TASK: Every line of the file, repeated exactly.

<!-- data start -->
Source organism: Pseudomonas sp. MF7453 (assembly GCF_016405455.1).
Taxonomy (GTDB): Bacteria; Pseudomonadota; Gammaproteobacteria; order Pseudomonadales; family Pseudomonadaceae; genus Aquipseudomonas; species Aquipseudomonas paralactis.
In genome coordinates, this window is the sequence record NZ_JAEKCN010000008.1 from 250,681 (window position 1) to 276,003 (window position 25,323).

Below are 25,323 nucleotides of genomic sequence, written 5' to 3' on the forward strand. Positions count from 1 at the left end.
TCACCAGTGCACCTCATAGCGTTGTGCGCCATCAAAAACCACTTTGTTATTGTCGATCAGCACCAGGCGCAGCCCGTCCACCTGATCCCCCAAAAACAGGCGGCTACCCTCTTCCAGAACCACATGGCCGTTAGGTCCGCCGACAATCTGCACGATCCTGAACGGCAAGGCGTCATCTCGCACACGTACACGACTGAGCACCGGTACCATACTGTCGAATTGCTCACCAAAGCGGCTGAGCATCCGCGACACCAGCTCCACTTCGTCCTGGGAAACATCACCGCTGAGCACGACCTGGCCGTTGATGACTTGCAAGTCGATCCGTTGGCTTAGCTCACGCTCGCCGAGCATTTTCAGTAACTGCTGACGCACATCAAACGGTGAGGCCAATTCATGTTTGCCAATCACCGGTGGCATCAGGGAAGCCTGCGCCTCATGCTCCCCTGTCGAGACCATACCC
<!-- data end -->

Source organism: Pseudomonas sp. MF7453 (assembly GCF_016405455.1).
Taxonomy (GTDB): Bacteria; Pseudomonadota; Gammaproteobacteria; order Pseudomonadales; family Pseudomonadaceae; genus Aquipseudomonas; species Aquipseudomonas paralactis.
In genome coordinates, this window is the sequence record NZ_JAEKCN010000008.1 from 250,681 (window position 1) to 276,003 (window position 25,323).

Below are 25,323 nucleotides of genomic sequence, written 5' to 3' on the forward strand. Positions count from 1 at the left end.
TCACCAGTGCACCTCATAGCGTTGTGCGCCATCAAAAACCACTTTGTTATTGTCGATCAGCACCAGGCGCAGCCCGTCCACCTGATCCCCCAAAAACAGGCGGCTACCCTCTTCCAGAACCACATGGCCGTTAGGTCCGCCGACAATCTGCACGATCCTGAACGGCAAGGCGTCATCTCGCACACGTACACGACTGAGCACCGGTACCATACTGTCGAATTGCTCACCAAAGCGGCTGAGCATCCGCGACACCAGCTCCACTTCGTCCTGGGAAACATCACCGCTGAGCACGACCTGGCCGTTGATGACTTGCAAGTCGATCCGTTGGCTTAGCTCACGCTCGCCGAGCATTTTCAGTAACTGCTGACGCACATCAAACGGTGAGGCCAATTCATGTTTGCCAATCACCGGTGGCATCAGGGAAGCCTGCGCCTCATGCTCCCCTGTCGAGACCATACCC